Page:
Vilém Tauský arrived in Paris on the night express from Prague on 14th April 1939 and linked up with other Czech émigrés including Martinu, Jiri Mucha – son of the great artist – and Vitezslava Kaprálová. Tcherepnin recommended him to the Ballets Russes in Monte Carlo where he worked until the end of July, leaving for Paris to join the Free Czechoslovak Forces. In September 1939 he was appointed Military Bandmaster and formed a scratch orchestra later transformed into a military band. Martinu obtained instruments from the Paris Police and wrote the Field Mass for him but the fall of France meant he was unable to première it. After Dunkirk he and others managed to escape south and crossed to England on a Yugoslav coaler heading for south Wales along with a number of civilians. He was later awarded the Czech Military Cross. A Czech Army Choir was formed and he conducted concerts throughout the country with guest artists such as Malcuzinski, Firkusný, Maria Lonová, Liza Fuchsová et al. Various army postings followed and the army band brought Czech music to England. He wrote Coventry: A Meditation for Strings as a result of the blitz on that city when he was one of the soldiers sent in to help clear the devastation which was played by the Menges Quartet during the Myra Hess Lunchtime Concerts at the National Gallery. It was played for the first time in Coventry itself at the Remembrance Day concert on 11th November 2000 by the Martinu Quartet. He arranged a string orchestra version and played it in concerts in the UK; in the spring of Year 2000 it was premièred in Usti nad Labem by the North Bohemia Chamber Orchestra whose conductor, Haig Utidjian, had been a pupil of Tauský.
He was the first foreigner in 100 years to conduct the Band of the Coldstream Guards in 1940 and in December 1941 he arranged eight Czech carols which were sent to schools throughout the country by the Red Cross. During his time as Czech Military Bandmaster he wrote the marches, Call to Action, Mount St. Michael, Trelissick Gardens, and Cakes and Ale, the last-named later being arranged as an overture for Brass Band. He conducted many concerts with famous singers and instrumentalists such as Benno Moiseiwitch, Solomom, Eileen Joyce, Louis Kentner, Joan Hammond, Nancy Evans, Heddle Nash, Dennis Brain, Cyril Smith and Harriet Cohen amongst others and came into contact with his old friends, Jirí Mucha and Otakar Kraus. The London Philharmonic and Liverpool Philharmonic came under his baton, the latter giving the first British orchestra performance of the complete Ma Vlast cycle. Concert performances of Czech operas The Kiss, Libuse, Rusalka, Jacobin and The Two Widows, then virtually unknown in England, were arranged and conducted by him. He wrote incidental music to T.S.Eliot’s poem East Coker and the score for a film, Interim Balance, the history of the Czech Army in exile. Other compositions included his Cello Sonata No.2, Suite for Violin and Piano, Ballade for Cello and Piano and Fantasia da Burlesca for Violin and Orchestra.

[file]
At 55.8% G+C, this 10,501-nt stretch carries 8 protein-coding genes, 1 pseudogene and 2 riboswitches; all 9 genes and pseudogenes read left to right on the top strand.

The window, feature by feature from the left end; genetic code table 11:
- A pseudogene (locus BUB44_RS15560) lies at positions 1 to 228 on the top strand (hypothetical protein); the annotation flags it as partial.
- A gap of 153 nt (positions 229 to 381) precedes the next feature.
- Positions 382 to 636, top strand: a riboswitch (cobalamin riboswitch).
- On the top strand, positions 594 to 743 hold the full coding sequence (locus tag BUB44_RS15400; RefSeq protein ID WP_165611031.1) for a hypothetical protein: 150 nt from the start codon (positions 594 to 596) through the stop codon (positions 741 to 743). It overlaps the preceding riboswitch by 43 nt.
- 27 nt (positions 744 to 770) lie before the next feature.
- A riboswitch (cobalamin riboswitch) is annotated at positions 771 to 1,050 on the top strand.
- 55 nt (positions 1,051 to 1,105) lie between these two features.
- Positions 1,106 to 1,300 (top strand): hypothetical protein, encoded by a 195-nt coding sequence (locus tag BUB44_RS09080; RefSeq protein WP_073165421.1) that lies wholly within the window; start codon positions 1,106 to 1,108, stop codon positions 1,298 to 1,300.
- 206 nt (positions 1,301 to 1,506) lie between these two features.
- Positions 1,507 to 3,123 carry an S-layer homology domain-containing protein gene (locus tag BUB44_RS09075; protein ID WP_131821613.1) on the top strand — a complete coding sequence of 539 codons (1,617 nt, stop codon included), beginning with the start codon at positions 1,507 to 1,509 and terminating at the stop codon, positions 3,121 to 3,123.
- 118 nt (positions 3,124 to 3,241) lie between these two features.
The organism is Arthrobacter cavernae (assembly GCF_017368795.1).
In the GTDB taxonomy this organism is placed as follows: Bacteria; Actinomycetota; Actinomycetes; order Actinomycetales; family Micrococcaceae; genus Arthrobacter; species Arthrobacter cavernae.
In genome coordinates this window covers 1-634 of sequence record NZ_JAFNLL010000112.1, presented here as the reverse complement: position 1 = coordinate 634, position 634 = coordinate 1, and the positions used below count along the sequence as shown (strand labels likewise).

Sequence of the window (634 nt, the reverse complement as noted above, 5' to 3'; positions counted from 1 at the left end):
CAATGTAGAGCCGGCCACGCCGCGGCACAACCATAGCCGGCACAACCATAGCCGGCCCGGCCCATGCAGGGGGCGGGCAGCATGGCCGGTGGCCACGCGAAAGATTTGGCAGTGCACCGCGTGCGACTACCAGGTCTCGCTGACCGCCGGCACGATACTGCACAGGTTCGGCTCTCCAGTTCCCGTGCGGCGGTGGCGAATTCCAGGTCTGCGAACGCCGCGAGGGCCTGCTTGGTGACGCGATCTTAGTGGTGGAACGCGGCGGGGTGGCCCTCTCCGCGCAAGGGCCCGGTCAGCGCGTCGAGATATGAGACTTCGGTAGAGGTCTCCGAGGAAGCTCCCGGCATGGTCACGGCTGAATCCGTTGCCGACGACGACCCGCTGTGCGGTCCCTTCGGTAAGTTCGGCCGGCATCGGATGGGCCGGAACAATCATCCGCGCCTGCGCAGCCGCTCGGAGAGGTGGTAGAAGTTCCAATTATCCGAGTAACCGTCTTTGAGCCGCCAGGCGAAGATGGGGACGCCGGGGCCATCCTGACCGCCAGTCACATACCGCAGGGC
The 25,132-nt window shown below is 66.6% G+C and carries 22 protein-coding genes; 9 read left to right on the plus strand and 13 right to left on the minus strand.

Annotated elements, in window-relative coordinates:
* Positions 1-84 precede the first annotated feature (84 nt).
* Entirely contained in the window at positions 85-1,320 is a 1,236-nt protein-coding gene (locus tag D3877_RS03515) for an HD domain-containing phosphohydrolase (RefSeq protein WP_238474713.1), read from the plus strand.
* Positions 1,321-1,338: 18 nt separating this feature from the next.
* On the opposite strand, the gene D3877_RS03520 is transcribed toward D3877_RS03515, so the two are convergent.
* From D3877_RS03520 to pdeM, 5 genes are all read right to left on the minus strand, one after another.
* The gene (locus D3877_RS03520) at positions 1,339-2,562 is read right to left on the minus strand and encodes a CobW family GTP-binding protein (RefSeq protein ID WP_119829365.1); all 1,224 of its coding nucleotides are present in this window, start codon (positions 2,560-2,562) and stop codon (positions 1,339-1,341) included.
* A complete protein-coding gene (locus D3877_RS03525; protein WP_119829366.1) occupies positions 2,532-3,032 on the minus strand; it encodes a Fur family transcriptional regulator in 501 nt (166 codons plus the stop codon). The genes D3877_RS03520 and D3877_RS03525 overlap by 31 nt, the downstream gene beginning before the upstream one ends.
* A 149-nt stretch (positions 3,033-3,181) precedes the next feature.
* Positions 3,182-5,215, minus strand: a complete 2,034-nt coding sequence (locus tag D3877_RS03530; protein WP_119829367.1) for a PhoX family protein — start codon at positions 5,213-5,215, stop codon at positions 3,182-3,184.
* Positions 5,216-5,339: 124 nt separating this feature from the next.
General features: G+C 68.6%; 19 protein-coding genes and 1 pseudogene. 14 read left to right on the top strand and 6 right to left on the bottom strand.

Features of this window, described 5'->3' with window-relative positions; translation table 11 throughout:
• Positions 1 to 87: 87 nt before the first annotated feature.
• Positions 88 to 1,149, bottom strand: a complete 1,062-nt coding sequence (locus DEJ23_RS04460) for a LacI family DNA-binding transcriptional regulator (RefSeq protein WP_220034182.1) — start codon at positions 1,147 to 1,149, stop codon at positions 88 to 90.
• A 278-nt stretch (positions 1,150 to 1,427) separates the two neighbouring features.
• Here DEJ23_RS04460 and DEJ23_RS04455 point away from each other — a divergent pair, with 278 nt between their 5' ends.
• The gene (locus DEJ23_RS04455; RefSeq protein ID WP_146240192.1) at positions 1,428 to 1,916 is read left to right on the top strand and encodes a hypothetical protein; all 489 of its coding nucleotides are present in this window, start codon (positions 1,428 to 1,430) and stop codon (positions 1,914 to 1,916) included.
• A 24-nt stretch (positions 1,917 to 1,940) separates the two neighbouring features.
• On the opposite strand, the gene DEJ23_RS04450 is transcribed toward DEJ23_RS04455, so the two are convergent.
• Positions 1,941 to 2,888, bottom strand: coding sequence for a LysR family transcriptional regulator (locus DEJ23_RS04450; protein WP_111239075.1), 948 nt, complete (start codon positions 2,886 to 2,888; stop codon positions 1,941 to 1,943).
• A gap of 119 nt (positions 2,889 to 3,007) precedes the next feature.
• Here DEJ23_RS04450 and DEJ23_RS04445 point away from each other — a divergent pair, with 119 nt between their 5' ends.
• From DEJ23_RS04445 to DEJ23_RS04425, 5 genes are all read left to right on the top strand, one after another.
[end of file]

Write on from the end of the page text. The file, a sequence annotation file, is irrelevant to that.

At the end of the war, after being awarded the Czech Order of Merit, he arranged and conducted a farewell concert for President Benes and his provisional Government prior to their departure for Prague; the farewell oration was given by Jan Masaryk, son of Tomás Masaryk the Founder President of Czechoslovakia. In the summer of 1945 he was invited to become musical director of the Carl Rosa Opera Company and his first performance was Tosca at the Wimbledon Theatre in the November with Joan Hammond, Otakar Kraus and John Mryddin. In the audience was Eva Turner, whose career had started with Carl Rosa and later she sang Turandot under his baton at Covent Garden. Other singers he conducted were Helen Ogilvie, Gladys Parr, Tudor Davies, Ruth Packer, Gwen Catley, Norman Allin, Victoria Elliott, Blanche Turner and Janet Howe. And the operas were Madama Butterfly, Rigoletto, La Bohème, Faust, Il Trovatore, The Tales of Hoffman, Carmen, The Flying Dutchman and Cav & Pag. His final opera with them, at the end of three years, was the English première of Smetana’s The Kiss. Engaged by Dublin Grand Opera he was asked to help La Scala star Margaret Sheridan with song recordings and broadcast a number of concerts including the first performance of Martinu’s Violin Concerto. Next came Wales, Geraint Evans, arrangements for music publishers, coaching singers and composing Variations on a Welsh tune for Piano.